By Pamela Edwards-Swift, Esq.

When a couple separates and divorces, there is essentially a death that occurs.  It is the death of a family.  Not surprisingly, mental health professionals will tell you, there are certain emotions associated with divorce that mirror those emotions associated with death.

Along with the grief, hopefully, comes the eventual healing.  With timely acknowledgment and grieving, all family members can heal.  When you are caught up in a divorce, it is hard to believe that there may be a way to get past the pain.

There is hope.  I can’t promise miracles, but I can tell you there is a new approach to divorce that in 95% of the cases allows closure for the entire family.

Collaborative divorce is a relative new approach to divorce which is now gaining momentum in the Inland Empire.  The movement started in the east, and has been big in Canada.  It is not exclusive to North America.  This is an international movement which extends to Australia, New Zealand, Bermuda and some countries of Europe.

Essentially, collaborative divorce takes a hollistic approach to divorce.  It reduces the “bleeding” associated with divorce and gives the divorcing couple total control over the case, rather than the attorneys, courts, etc.    The couple works with their own attorney (who must be trained in collaborative divorce), their own health professional (a coach, not a therapist), a mental health professional for the children (a voice, not someone to recommend custody) and a financial advisor.  All members of the professional team are trained in collaborative divorce and are committed to resolving the case without litigation.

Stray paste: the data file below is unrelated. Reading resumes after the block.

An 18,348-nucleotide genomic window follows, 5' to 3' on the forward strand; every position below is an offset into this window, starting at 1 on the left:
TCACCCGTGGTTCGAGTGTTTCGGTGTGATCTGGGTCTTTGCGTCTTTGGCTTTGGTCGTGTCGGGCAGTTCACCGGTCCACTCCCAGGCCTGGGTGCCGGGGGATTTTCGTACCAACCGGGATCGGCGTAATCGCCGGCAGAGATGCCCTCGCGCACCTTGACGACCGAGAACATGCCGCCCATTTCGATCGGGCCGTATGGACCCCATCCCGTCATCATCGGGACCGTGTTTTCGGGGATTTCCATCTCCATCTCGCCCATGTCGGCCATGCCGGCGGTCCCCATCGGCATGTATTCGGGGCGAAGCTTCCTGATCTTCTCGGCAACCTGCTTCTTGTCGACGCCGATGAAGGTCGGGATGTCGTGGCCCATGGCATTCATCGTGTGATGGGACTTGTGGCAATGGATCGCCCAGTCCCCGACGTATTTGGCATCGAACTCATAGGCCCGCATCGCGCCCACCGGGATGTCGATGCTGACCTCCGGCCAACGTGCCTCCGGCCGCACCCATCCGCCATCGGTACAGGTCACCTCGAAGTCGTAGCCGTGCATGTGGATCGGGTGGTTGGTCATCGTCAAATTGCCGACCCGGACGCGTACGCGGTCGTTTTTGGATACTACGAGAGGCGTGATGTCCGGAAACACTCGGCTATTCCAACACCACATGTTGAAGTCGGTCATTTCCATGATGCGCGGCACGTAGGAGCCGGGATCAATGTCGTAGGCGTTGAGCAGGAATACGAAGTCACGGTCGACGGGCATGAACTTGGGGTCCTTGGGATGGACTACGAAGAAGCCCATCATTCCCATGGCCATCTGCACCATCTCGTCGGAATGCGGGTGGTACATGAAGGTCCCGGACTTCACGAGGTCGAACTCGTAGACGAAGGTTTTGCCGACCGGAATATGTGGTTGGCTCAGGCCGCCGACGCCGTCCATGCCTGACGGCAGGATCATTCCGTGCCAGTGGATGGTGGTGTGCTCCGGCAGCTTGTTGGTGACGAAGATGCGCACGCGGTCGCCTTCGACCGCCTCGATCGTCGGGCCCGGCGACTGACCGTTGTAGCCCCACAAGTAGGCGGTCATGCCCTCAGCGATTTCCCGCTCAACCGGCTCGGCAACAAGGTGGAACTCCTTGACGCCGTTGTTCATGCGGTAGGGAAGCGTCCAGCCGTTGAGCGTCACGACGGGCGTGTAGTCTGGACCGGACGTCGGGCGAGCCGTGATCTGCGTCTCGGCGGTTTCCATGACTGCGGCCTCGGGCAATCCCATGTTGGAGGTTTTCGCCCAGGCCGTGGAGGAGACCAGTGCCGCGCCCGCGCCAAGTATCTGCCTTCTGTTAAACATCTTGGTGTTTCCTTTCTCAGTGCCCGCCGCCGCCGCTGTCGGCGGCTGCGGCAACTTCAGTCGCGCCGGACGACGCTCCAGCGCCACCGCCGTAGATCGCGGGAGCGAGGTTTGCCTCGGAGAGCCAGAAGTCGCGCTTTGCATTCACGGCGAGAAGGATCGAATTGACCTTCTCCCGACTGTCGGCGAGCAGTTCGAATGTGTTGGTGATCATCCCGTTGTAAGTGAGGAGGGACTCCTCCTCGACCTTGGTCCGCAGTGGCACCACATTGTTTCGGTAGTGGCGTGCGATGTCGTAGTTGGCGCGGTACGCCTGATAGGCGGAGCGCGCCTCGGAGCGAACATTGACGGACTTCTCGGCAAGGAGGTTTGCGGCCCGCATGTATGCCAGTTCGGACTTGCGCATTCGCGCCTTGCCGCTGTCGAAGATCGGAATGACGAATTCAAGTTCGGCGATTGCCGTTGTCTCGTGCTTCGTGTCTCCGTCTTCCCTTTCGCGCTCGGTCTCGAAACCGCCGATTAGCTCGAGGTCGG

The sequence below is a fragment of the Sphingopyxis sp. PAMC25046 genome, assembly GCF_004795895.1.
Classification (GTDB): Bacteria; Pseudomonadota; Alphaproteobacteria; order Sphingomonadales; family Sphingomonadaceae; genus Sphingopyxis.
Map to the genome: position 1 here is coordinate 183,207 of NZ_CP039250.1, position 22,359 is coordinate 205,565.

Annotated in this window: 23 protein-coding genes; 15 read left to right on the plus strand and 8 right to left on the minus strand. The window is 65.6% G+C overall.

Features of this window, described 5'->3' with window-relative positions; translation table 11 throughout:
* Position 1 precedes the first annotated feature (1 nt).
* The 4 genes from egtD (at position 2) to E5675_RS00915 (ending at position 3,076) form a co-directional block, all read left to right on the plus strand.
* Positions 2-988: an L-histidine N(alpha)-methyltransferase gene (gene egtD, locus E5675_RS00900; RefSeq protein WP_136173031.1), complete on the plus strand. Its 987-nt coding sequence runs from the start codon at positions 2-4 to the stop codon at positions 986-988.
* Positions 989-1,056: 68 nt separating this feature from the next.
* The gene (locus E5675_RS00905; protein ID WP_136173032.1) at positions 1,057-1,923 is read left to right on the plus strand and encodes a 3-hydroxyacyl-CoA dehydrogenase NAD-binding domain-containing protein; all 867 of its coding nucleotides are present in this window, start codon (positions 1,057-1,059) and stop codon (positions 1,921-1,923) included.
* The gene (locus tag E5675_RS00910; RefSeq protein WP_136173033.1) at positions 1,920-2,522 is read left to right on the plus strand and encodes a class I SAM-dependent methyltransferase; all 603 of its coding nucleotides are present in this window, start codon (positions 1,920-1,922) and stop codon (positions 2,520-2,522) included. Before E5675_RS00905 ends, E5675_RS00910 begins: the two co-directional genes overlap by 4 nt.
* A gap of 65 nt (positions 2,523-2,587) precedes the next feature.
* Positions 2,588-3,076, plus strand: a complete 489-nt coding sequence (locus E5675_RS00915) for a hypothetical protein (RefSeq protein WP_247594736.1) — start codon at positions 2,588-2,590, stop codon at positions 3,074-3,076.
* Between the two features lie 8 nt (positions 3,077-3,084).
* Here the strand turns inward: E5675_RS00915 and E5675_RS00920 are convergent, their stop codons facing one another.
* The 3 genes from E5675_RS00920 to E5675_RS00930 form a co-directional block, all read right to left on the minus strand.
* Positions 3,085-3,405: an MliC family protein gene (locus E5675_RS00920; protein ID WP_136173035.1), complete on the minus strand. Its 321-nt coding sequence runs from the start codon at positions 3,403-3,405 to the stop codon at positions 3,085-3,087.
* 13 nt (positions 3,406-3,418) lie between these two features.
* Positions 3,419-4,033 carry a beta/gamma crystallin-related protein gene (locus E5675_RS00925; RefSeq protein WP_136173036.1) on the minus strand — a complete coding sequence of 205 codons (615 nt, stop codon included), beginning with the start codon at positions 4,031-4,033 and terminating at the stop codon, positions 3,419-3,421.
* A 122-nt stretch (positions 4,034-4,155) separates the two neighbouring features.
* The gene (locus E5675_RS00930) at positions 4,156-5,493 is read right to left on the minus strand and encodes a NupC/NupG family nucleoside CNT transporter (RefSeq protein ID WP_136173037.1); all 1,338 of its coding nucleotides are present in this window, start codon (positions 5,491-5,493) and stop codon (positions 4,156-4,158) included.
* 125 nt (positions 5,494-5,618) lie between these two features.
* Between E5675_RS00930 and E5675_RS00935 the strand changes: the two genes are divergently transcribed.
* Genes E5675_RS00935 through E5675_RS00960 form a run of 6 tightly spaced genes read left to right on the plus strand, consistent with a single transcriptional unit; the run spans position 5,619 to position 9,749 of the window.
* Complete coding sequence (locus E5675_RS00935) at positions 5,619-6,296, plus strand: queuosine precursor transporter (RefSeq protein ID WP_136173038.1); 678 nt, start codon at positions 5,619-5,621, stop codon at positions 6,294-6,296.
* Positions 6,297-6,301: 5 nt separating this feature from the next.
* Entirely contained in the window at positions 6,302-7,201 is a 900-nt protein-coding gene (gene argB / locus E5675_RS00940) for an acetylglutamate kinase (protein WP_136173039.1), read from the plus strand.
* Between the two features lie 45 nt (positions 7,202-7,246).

It may sound expensive, but it is not.  Litigation, especially when children are involved is  considerably more expensive.  And that is just talking about the money part of litigation.  There is also an emotional cost attributed to divorce litigation.  The wear and tear on your emotions, after a two, three, four years or more of litigation, can literally take good years off of a persons life.

This doesn’t even take into consideration the effect of divorce on children.  Just think about it.  If you and someone else are shooting arrows at each other, and someone is standing between the two of you, don’t you think the person in the middle will be hit with arrows?  So, what happens when you are fighting with your soon to be ex-spouse?  Who is in the middle?  The children.  They can’t help be wounded, even if you don’t intend to “hit” them when you are shooting your arrows.  Collaborative divorce takes that away.

It almost sounds too good to be true, doesn’t it?  It’s not.  If you have the right team, you can have the confidence of knowing that there is a 95% success rate.  Think about it.  Less money, less emotional toll on the children, less emotional toll on you, and knowing that you are in control.  Which would you choose.  The caveat: make certain your attorney is a trained collaborative professional, otherwise it won’t work.